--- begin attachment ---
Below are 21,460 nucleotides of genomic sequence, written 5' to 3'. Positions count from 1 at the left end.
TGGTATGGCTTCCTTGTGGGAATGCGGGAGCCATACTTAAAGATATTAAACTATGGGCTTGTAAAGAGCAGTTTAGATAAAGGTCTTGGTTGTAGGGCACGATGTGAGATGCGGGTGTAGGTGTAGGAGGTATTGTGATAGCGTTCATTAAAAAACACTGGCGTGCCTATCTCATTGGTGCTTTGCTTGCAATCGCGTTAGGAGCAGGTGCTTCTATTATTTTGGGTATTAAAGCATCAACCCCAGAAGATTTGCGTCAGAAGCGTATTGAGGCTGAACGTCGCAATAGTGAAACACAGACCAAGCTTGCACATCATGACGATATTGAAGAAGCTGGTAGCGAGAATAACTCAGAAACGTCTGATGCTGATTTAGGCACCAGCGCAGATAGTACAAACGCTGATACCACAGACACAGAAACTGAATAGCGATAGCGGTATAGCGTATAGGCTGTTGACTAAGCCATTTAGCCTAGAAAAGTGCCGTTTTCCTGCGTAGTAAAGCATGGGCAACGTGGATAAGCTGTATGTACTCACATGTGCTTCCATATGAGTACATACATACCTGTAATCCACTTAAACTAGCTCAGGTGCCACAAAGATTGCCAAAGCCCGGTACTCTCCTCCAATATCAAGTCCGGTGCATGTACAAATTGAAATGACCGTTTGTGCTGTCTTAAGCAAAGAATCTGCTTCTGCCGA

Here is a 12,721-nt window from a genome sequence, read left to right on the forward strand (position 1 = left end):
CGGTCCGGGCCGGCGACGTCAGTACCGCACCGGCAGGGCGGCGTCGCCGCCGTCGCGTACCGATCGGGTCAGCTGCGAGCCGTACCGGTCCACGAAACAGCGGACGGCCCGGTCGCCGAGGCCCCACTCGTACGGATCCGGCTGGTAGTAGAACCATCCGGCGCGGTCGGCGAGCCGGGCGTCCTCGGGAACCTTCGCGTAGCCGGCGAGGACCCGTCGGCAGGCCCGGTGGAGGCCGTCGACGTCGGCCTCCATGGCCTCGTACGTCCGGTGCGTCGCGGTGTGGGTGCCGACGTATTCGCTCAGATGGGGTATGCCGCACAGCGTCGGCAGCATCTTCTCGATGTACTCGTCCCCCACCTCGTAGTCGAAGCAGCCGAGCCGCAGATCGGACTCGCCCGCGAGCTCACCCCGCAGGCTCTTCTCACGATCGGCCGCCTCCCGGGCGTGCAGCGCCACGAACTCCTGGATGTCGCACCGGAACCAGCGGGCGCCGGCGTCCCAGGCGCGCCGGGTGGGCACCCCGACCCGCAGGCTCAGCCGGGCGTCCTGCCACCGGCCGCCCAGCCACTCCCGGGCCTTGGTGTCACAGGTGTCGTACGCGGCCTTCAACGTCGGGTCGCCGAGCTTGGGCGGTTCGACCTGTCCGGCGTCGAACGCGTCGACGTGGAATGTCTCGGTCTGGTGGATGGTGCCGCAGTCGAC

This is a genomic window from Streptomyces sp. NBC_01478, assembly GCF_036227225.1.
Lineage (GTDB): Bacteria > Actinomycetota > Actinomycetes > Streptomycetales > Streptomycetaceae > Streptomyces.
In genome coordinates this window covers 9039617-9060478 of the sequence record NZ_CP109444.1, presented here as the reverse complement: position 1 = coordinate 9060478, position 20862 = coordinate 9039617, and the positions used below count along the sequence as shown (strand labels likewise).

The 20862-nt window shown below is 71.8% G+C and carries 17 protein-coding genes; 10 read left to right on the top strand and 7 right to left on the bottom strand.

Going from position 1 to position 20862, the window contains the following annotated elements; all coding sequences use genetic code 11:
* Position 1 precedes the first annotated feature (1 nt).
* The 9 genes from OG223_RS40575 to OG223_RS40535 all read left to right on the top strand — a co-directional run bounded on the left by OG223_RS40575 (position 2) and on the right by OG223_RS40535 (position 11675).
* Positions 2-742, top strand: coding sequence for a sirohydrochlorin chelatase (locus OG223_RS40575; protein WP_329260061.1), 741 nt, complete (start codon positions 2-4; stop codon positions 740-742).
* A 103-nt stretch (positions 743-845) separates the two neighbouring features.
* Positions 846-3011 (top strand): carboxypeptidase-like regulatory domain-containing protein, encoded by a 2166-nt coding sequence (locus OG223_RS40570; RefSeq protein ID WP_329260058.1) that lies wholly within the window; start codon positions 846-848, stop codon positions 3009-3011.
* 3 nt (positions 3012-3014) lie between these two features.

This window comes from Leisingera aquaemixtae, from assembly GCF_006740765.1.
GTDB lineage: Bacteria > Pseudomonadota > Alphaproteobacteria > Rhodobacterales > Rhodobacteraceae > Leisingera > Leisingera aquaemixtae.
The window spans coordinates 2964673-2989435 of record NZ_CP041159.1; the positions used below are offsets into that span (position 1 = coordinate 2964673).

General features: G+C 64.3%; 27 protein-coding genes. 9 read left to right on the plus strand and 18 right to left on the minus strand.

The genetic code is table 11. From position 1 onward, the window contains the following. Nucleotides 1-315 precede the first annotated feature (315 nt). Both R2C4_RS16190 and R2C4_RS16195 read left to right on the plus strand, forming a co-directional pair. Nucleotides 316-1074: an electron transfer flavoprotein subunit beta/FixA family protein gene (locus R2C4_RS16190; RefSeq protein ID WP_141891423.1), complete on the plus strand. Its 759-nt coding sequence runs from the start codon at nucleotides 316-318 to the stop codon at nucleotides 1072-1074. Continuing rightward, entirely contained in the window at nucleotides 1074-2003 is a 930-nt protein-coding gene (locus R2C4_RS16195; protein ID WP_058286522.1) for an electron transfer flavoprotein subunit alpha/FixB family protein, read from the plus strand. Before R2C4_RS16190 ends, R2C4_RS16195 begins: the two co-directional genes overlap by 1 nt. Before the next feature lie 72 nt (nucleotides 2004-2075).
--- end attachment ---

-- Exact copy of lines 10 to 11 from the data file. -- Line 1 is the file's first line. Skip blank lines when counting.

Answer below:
* Position 1 precedes the first annotated feature (1 nt).
* The 9 genes from OG223_RS40575 to OG223_RS40535 all read left to right on the top strand — a co-directional run bounded on the left by OG223_RS40575 (position 2) and on the right by OG223_RS40535 (position 11675).